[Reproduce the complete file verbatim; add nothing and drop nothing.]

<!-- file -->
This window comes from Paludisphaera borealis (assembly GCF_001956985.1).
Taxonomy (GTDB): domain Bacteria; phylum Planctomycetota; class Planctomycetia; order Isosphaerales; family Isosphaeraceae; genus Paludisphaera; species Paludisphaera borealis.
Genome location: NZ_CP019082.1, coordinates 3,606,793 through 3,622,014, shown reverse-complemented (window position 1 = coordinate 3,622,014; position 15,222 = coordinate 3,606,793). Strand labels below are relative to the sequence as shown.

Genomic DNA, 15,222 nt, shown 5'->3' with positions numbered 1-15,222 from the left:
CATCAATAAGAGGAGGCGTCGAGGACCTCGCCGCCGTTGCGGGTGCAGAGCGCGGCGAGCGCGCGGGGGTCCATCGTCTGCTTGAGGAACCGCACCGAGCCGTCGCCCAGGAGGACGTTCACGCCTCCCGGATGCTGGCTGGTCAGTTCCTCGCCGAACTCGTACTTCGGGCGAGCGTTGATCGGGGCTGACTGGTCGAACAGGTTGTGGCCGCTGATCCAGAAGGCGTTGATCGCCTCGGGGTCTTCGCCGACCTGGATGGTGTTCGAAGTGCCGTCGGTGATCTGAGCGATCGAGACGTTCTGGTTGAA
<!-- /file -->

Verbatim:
This window comes from Paludisphaera borealis (assembly GCF_001956985.1).
Taxonomy (GTDB): domain Bacteria; phylum Planctomycetota; class Planctomycetia; order Isosphaerales; family Isosphaeraceae; genus Paludisphaera; species Paludisphaera borealis.
Genome location: NZ_CP019082.1, coordinates 3,606,793 through 3,622,014, shown reverse-complemented (window position 1 = coordinate 3,622,014; position 15,222 = coordinate 3,606,793). Strand labels below are relative to the sequence as shown.

Genomic DNA, 15,222 nt, shown 5'->3' with positions numbered 1-15,222 from the left:
CATCAATAAGAGGAGGCGTCGAGGACCTCGCCGCCGTTGCGGGTGCAGAGCGCGGCGAGCGCGCGGGGGTCCATCGTCTGCTTGAGGAACCGCACCGAGCCGTCGCCCAGGAGGACGTTCACGCCTCCCGGATGCTGGCTGGTCAGTTCCTCGCCGAACTCGTACTTCGGGCGAGCGTTGATCGGGGCTGACTGGTCGAACAGGTTGTGGCCGCTGATCCAGAAGGCGTTGATCGCCTCGGGGTCTTCGCCGACCTGGATGGTGTTCGAAGTGCCGTCGGTGATCTGAGCGATCGAGACGTTCTGGTTGAA